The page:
My apologies for indicating in my earlier mail that the Rajdhani was hauled
by a WDM2 (instead of WDM4). Makes sense because WDM2 is geared for a
maximum speed of only 120 kmph. The Hwh.-Delhi Rajdhani was introduced in
1969 (?) with a maximum permissible speed of 120 kmph. and a booked speed of
115 kmph.

(Booked speed = max. speed at which the train needs to travel in order to
maintain the time-table schedule, if running on time. Max. permissible speed
= max. speed permitted on a particular section. Train needs to run at this
speed only to make up for lost time. Most of the zonal railways fix the
difference between max. perm. speed and booked speed as 10% although
NR fixes this as 12 1/2 % )

This was later increased to 130 kmph. max. speed with 120 kmph. booked speed.
The Bombay Rajdhani was introduced in 1972 with max. speed of 120 kmph. and
booked speed of 115 kmph. I believe, now, both the Rajdhanis run at a max.
speed of 120 kmph. with a booked speed of 115 kmph. However, the Bombay
Rajdhani has a sligthly higher commercial speed (= 83.? kmph.) than the
Howrah Rajdhani (= 82.? kmph.). The speeding up of the Bombay Rajdhani is
mainly due to the electrification of the Ratlam - N. Delhi section, and the
consequent use of a WAP1 (or WAP3?) to haul the Rajdhani
in this stretch.


In reply to Puskhar's questions:

> 1) Why are electric locos not used for the Bombay-Delhi Raj?

As mentioned earlier, the Rajdhani is hauled by a WAP1 in the Ratlam-N. Delhi
portion of its journey. It continues to be hauled by the twin WDM2 between
Bombay Central and Ratlam because:

The Bombay-Ratlam section is not completely on AC traction; Bombay-Virar
is DC. Hence, there is a need for a high speed version of a dual current
electric loco., as the conventional WCAM1's can reach a max. speed of only
90 kmph. At present, IR has no plans of manufacturing a high speed version.
However, the introduction of the novel three-phase AC electric loco. (hopefully)in the near future should overcome this problem, as this
loco. can switch to DC supply
if needed (sounds strange, right?).

Why not have the WAP1 run extended till,
say, Vadodara instead of cutting it short at Ratlam? Well, Ratlam has a dieselshed which has facilities to handle maintenance of the Rajdhani locos, which
differ from the normal WDM2 locos. in that they have special bogies, etc.
Note that the Raj. has a 20 mt. halt at Raltam (ever since the Bombay-Delhi
route was completely electrified)


> 2) How does "double-heading work" - does each loco take half the load?
> in other words, if one loco can haul 9 bogies @ 120 km.p.h., does that
> mean 2 can haul 18 @ the same speed? Somehow that sounds too simplistic.

I would guess so. The double-heading of the Bombay Rajdhani increased its
coach capacity from 9 to 18. The interesting part is, there is no driver in
the second loco. (next to the coach); automatic coupling between the locos'
controls ensures that both locos. behave in the same manner.


> 3) As someone pointed out in an earlier discussion the so-called diesel locos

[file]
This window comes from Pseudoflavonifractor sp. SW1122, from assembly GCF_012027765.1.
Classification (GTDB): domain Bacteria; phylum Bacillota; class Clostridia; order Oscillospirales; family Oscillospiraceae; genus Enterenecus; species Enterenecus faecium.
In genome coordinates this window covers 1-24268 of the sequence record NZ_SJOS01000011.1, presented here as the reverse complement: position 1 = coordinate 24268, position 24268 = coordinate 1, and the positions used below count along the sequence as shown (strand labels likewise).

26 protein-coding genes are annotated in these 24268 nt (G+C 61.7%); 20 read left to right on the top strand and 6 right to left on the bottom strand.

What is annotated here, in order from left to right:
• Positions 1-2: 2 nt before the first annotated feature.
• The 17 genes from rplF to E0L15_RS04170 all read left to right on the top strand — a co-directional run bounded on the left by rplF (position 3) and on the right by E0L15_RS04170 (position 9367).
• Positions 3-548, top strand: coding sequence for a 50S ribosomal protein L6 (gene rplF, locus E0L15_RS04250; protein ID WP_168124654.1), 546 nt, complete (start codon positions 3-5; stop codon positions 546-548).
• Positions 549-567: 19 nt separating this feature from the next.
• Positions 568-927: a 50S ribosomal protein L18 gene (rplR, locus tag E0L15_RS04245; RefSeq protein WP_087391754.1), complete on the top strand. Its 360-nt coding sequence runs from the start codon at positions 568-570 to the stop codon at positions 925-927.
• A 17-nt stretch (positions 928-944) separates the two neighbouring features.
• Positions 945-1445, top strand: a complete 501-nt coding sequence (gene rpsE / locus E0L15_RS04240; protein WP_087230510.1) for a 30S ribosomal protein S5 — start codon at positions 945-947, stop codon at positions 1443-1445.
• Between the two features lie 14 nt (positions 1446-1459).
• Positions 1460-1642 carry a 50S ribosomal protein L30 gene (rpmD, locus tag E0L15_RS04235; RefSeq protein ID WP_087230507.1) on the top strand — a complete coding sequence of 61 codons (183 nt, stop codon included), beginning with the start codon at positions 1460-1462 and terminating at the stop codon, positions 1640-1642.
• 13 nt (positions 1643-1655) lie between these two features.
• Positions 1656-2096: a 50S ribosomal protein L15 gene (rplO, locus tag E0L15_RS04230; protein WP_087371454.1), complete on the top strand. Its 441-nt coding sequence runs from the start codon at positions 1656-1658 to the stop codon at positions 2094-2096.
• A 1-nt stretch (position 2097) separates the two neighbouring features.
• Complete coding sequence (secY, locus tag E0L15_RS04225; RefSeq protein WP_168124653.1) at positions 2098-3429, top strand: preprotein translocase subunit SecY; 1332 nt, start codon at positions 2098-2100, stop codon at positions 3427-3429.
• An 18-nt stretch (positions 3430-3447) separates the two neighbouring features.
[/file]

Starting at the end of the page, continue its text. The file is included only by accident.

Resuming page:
> are really diesel-electric, i.e. the fuel powers an electric generator,
> presumably DC, which runs the train. How does DC compare to AC in terms
> of speed and power? And what is the voltage/wattage of the AC lines
> used in India? Are they 3-phase or 1-phase?

I am not sure about the differences in speed/power but AC traction is
definitely cheaper than DC. I am not sure why! I remember hearing
something to the effect that in AC traction, substations can be placed further
apart than in DC, due to the smaller variation in voltage with fluctuations
in current drawn. I would appreciate some comments on it. Also are the
transmission losses in AC lower than those in DC?

AC traction in India is 25 kv single-phase. DC traction is operated at
1500 v.


Responding to Vikraj's questions:
> Will some kind person please take the time to explain to me what the different
> engine designations (eg. WDM4, WDM2, WAM4, WAP1, etc.) mean? Are these
> designations universal or are they peculiar to the IR? I remember how steam
> ngines used to be classified based on the number of each kind of wheels
> (eg. 4-6-0) -- is such a classification still used?

The first letter indicates the nature of the gauge used:
W = broad gauge Y = meter gauge N = narrow gauge

If three letters are used, the second indicates the type of traction employed
A = AC traction C = DC traction D = diesel
Steam locos. have only two letters in their designation
AC-DC locos. have both A & C to indicate their dual nature

The next letter indicates the type of load hauled
M = Multi-purpose meaning either passanger or goods
G = goods
P = passanger
S = shunting

The number indicates the type of loco. in a particular class. e.g. both
WAG1 and WAG5 are broad-gauge, AC locos. meant for hauling goods trains, but
WAG1 is an eight-wheeled loco (Bo-Bo type) but WAG5 is a much recent,
twelve-wheeled loco. (Co-Co type)

.............................................................................
Hope I didn't bore you with my ramblings.